There is one aspect of The Times though, that is gone for ever.  Even my paid subscription cannot bring it back.  I used regularly to link to The Times’ stories from this blog but now that is useless unless all my readers are subscribers too.  So my only solution is cut and paste.  In celebration of this heinous, copyright infringing intent, I reproduce below the  stand out article from this Saturday’s edition, an intelligent and incisive article about Israel and Palestine from Margaret Atwood.   Please enjoy it with the compliments of this subscriber.

In one respect though, I still stand absolute against the Murdoch empire.  Though Sky is undoubtedly the finest digital TV system available, particularly with its PVR and HD capabilities, I will not support its outrageous charges or dreadful customer service.   Freesat, Freeview and BitTorrent for the programmes I miss is a much happier solution.

******

From The Times, 14th August 2010 by Margaret Atwood

Seven futures are possible. Which will it be?

Wiped out by nuclear bombs? Constant war? But the crystal ball also shows the path to peace for Israel and Palestine

Picture a minor prophet. Perhaps he’d be working as an astrologer. He’s looking towards Israel and Palestine, consulting his charts and stars, getting a handle on the future. But the future is never single — there are too many variables — so what he sees is a number of futures.

In the first one, there’s no Israel: it’s been destroyed in war and all the Israelis have been killed. (Unlikely, but not impossible.) In the second, there’s no Palestine: it’s been merged with Israel, and the Palestinians either slaughtered or driven beyond its borders. Israel has become completely isolated; international opinion has been outraged, boycotts have been successful, financial aid from the US — both public and private — has evaporated, and the US Government has cooled towards Israel, and swung towards entente with the Muslim world. Israel has become like North Korea — an embattled military state — and civilian rights have suffered. Moderate Israelis have emigrated and live as exiles in a state of bitterness over wasted opportunities and blighted dreams.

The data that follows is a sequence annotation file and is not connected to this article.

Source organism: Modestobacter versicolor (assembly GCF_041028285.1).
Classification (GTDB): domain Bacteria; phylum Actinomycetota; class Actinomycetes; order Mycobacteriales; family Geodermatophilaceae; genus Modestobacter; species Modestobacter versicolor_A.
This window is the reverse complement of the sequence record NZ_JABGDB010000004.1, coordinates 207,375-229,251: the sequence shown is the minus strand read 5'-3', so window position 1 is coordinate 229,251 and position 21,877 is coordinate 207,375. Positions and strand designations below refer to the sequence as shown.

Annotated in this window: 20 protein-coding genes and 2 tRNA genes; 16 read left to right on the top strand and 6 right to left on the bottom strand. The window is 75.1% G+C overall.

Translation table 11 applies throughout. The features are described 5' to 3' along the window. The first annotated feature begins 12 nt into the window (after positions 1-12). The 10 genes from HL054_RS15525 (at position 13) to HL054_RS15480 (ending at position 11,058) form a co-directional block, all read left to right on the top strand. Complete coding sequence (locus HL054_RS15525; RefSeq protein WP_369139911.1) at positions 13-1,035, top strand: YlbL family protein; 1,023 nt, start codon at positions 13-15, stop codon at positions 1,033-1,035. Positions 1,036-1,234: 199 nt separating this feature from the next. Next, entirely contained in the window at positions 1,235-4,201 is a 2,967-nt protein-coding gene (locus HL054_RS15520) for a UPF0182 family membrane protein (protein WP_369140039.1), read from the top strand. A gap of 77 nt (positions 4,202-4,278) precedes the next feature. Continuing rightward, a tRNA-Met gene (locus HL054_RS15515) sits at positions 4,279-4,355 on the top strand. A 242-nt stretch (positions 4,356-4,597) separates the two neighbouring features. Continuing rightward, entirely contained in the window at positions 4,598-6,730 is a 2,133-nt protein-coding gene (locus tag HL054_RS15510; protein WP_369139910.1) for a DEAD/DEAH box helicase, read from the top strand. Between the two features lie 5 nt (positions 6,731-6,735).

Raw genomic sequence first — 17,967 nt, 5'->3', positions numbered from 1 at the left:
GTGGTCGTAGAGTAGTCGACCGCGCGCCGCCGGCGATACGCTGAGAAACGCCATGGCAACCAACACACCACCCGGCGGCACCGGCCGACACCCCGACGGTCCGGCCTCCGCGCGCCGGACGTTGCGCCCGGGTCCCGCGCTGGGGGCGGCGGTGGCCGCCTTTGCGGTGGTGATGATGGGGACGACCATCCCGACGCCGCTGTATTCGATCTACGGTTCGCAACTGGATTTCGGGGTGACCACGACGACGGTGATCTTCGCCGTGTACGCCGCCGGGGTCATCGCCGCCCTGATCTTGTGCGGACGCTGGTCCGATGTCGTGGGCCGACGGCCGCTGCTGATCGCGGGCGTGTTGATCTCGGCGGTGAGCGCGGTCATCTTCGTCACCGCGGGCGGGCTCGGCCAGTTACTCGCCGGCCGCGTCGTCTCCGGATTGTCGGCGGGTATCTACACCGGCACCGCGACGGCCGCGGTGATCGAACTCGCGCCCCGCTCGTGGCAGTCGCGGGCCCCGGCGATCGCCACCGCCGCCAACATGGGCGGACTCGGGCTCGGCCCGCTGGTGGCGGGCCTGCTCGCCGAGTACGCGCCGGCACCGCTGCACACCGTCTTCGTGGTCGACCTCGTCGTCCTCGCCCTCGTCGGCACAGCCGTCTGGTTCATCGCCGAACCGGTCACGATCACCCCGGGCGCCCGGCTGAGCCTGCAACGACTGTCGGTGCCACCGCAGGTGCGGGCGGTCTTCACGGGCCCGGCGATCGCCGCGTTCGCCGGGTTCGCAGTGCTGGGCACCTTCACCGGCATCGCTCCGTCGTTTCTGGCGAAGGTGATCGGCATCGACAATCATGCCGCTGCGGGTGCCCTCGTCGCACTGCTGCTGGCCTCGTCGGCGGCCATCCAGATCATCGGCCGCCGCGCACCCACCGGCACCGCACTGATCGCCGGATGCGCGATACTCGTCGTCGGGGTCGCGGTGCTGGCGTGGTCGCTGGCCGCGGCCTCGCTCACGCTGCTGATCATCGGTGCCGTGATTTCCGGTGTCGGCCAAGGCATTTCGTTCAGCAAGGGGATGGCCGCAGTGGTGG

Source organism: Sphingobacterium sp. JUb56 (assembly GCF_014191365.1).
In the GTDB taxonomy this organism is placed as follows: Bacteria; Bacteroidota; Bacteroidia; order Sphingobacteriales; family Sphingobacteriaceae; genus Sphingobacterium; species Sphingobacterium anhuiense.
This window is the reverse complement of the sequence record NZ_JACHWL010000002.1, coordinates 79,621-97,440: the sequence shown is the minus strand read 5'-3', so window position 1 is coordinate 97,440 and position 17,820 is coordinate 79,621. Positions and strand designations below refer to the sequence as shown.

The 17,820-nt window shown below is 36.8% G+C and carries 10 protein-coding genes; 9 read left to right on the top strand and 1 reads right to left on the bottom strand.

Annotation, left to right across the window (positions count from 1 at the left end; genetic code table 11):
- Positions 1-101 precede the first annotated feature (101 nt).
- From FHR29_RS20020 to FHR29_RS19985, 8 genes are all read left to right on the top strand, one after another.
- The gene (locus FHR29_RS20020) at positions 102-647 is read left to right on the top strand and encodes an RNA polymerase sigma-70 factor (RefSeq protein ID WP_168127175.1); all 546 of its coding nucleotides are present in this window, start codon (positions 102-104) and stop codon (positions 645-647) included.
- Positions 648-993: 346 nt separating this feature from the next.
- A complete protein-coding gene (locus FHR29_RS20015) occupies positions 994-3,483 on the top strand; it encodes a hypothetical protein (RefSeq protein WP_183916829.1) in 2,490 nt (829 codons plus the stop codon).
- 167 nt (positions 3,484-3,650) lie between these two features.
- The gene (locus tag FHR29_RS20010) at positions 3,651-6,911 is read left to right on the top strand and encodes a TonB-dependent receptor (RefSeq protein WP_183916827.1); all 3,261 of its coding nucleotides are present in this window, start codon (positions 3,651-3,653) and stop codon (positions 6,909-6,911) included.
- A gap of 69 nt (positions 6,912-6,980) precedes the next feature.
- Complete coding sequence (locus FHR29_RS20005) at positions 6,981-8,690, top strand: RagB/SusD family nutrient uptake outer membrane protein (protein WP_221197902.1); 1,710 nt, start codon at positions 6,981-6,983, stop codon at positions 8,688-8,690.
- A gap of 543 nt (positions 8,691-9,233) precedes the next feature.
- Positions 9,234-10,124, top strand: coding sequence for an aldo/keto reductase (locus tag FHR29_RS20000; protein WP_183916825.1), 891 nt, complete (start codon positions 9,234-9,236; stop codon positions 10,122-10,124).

In the third future there’s one state, but a civil war has resulted, since the enlarged population couldn’t agree on a common flag, common laws or a common set of commemoration days — “victory” for some being “catastrophe” for others.

In the fourth, the one-state solution has had better results: it’s a true one-person, one-vote democracy with equal rights for all. (Again, unlikely in the immediate future, but not impossible in the long run.) In the fifth future, neither Israel nor Palestine exists: nuclear bombs have cleared the land of human beings. In the sixth, climate change has turned the area into a waterless desert.

But there’s another future: the seventh future. In this there are two states, “Israel” and “Palestine”. Both are flourishing, and both are members of a regional council that deals with matters affecting the whole area. Trade flows harmoniously between the two, joint development enterprises have been established, know-how is shared, and, as in Northern Ireland, peace is paying dividends.

That, surely, is a desirable outcome, thinks the stargazer, but how was it achieved? Since he has the gift of virtual time-travel, he leaps into the seventh future and looks back at the steps taken to get there.

The impetus came from within Israel. Its leaders saw that the wind had shifted; it was now blowing against the policy of crushing force and the appropriation of occupied lands. What had caused this change? Was it the international reaction to the destructive Operation Cast Lead invasion of Gaza? The killing of flotilla activists? The gathering boycott activities in the US and Europe? The lobbying of organisations such as J Street? The 2010 World Zionist Congress vote to support a settlement freeze and endorse a two-state solution?

For whatever reasons, Israel had lost control of its own story. It was no longer Jack confronting a big bad giant; the narrative of the small country struggling bravely against overwhelming odds had moved to the Palestinians. The mantra “plant a tree in Israel” was no longer respectable because it evoked images of bulldozers knocking down Palestinian olive groves. Israel could not continue along its current path without altering its own self-image beyond recognition. The leadership decided to act before a peaceful resolution slipped forever beyond reach. Leaders are supposed to guide their people towards a better future, they thought, not over the edge of a cliff.

First, the Golan Heights was returned to Syria under a pact that created a demilitarised zone with international supervision. The few Israeli inhabitants were allowed to remain if they wished, though they then paid taxes to Syria.

Then, with the help of a now-friendly Syria, Hamas was invited to the peace negotiations. The enlightened leaders realised that they couldn’t set as a precondition something that remained to be negotiated, so they didn’t demand the pre-recognition of Israel as a Jewish state. Hamas, to the surprise of many, accepted the invitation, as it had nothing to lose by doing so. Peace was made between Fatah and Hamas, and the Palestinians were thus able to present a single negotiating team.